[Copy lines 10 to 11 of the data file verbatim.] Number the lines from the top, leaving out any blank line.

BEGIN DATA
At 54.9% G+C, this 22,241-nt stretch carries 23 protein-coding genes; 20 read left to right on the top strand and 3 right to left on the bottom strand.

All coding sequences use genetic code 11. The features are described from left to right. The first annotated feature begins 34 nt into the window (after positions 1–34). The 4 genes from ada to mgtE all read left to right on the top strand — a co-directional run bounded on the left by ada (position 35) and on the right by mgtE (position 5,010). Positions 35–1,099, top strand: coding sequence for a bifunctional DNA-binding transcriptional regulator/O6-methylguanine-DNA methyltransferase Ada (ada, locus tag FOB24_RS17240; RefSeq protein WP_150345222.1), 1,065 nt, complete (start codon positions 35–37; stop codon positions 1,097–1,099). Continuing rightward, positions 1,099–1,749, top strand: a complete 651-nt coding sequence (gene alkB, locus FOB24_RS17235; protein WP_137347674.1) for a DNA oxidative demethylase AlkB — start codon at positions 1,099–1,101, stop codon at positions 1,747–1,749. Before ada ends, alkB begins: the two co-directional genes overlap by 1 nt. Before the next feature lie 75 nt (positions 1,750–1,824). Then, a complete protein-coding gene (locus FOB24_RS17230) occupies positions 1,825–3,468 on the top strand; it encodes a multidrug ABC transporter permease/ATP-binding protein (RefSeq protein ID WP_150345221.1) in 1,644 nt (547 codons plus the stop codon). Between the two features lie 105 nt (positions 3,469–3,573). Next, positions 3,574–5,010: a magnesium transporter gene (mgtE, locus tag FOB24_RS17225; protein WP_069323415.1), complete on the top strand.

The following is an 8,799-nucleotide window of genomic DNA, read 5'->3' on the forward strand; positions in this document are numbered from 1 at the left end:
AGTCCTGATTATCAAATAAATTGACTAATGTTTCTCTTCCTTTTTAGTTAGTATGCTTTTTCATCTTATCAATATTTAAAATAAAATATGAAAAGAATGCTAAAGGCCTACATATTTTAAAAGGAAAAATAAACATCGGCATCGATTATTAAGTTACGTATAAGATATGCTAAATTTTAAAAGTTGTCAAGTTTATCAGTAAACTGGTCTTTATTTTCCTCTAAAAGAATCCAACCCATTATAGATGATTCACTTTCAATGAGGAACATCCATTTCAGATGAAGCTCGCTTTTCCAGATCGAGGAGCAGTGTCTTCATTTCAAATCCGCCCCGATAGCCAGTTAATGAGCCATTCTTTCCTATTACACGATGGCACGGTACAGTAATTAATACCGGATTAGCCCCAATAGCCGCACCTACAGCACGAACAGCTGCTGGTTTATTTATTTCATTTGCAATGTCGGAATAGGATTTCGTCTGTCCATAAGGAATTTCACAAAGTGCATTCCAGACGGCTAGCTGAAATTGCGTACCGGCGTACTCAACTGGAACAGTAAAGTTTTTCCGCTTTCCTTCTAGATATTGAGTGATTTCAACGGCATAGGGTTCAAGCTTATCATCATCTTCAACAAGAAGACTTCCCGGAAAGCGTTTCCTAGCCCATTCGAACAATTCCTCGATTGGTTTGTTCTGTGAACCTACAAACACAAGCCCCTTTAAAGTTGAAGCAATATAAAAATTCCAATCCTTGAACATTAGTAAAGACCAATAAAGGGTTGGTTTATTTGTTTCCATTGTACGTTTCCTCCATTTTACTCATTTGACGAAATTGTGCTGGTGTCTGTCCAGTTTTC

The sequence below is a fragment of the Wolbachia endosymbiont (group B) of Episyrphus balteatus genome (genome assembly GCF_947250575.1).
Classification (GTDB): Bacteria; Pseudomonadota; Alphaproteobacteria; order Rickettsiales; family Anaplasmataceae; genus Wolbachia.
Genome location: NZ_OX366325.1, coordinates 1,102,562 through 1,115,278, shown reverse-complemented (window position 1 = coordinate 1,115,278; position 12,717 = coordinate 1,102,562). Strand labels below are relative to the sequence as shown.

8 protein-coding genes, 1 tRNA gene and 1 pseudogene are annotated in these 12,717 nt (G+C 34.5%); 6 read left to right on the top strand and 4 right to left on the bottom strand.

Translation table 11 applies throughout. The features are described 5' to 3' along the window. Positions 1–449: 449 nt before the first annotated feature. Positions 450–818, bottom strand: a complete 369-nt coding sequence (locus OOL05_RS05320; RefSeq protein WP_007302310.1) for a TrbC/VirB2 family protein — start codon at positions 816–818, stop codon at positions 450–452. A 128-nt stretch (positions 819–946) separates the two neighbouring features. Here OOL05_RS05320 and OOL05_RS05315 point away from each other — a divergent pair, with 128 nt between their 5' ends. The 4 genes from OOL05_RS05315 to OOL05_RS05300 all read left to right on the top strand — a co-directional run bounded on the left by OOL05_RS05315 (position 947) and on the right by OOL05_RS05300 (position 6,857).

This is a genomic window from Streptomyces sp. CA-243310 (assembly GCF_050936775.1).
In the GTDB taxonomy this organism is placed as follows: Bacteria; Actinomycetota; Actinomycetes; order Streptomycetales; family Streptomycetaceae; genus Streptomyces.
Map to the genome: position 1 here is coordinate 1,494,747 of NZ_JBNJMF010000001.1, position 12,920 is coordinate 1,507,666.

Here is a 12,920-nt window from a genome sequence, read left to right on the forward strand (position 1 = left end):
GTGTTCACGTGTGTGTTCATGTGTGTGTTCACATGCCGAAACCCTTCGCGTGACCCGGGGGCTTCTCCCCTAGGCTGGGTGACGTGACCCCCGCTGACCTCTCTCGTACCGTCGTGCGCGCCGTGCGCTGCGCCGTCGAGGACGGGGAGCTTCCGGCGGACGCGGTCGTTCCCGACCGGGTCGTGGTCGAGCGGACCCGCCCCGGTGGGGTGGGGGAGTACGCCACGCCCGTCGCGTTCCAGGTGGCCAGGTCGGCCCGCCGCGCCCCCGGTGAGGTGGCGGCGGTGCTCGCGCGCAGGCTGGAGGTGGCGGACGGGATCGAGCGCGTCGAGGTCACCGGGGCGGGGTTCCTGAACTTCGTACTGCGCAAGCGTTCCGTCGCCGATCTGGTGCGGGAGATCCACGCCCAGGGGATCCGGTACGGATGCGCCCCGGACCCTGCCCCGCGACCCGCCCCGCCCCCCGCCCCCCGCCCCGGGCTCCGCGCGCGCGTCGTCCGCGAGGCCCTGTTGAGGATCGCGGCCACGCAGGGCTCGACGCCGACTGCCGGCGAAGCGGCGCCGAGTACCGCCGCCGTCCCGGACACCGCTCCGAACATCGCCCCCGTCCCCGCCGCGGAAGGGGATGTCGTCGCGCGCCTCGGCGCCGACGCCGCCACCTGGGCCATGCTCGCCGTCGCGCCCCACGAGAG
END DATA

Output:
This is a genomic window from Streptomyces sp. CA-243310 (assembly GCF_050936775.1).
In the GTDB taxonomy this organism is placed as follows: Bacteria; Actinomycetota; Actinomycetes; order Streptomycetales; family Streptomycetaceae; genus Streptomyces.